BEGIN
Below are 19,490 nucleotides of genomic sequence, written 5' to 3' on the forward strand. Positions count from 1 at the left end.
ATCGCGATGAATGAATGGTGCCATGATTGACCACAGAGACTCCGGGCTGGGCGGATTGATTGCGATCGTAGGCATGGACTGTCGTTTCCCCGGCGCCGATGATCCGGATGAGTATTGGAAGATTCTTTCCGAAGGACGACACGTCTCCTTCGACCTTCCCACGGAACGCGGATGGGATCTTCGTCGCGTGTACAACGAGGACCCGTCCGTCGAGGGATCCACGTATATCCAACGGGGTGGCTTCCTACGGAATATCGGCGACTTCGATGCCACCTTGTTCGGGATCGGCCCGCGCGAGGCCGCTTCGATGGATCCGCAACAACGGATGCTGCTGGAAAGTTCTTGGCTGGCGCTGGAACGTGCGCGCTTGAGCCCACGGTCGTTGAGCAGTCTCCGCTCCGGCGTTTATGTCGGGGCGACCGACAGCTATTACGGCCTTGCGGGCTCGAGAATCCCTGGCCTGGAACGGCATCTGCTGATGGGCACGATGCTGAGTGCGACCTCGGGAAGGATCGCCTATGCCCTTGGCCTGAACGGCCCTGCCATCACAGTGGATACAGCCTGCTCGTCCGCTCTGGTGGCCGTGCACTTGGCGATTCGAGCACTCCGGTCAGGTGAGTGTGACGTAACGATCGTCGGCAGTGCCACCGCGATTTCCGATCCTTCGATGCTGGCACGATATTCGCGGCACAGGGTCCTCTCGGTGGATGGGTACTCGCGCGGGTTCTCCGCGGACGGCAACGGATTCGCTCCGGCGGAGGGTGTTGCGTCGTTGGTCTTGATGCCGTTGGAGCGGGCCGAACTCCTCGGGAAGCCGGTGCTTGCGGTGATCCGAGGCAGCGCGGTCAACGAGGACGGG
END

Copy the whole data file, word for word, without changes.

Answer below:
Below are 19,490 nucleotides of genomic sequence, written 5' to 3' on the forward strand. Positions count from 1 at the left end.
ATCGCGATGAATGAATGGTGCCATGATTGACCACAGAGACTCCGGGCTGGGCGGATTGATTGCGATCGTAGGCATGGACTGTCGTTTCCCCGGCGCCGATGATCCGGATGAGTATTGGAAGATTCTTTCCGAAGGACGACACGTCTCCTTCGACCTTCCCACGGAACGCGGATGGGATCTTCGTCGCGTGTACAACGAGGACCCGTCCGTCGAGGGATCCACGTATATCCAACGGGGTGGCTTCCTACGGAATATCGGCGACTTCGATGCCACCTTGTTCGGGATCGGCCCGCGCGAGGCCGCTTCGATGGATCCGCAACAACGGATGCTGCTGGAAAGTTCTTGGCTGGCGCTGGAACGTGCGCGCTTGAGCCCACGGTCGTTGAGCAGTCTCCGCTCCGGCGTTTATGTCGGGGCGACCGACAGCTATTACGGCCTTGCGGGCTCGAGAATCCCTGGCCTGGAACGGCATCTGCTGATGGGCACGATGCTGAGTGCGACCTCGGGAAGGATCGCCTATGCCCTTGGCCTGAACGGCCCTGCCATCACAGTGGATACAGCCTGCTCGTCCGCTCTGGTGGCCGTGCACTTGGCGATTCGAGCACTCCGGTCAGGTGAGTGTGACGTAACGATCGTCGGCAGTGCCACCGCGATTTCCGATCCTTCGATGCTGGCACGATATTCGCGGCACAGGGTCCTCTCGGTGGATGGGTACTCGCGCGGGTTCTCCGCGGACGGCAACGGATTCGCTCCGGCGGAGGGTGTTGCGTCGTTGGTCTTGATGCCGTTGGAGCGGGCCGAACTCCTCGGGAAGCCGGTGCTTGCGGTGATCCGAGGCAGCGCGGTCAACGAGGACGGG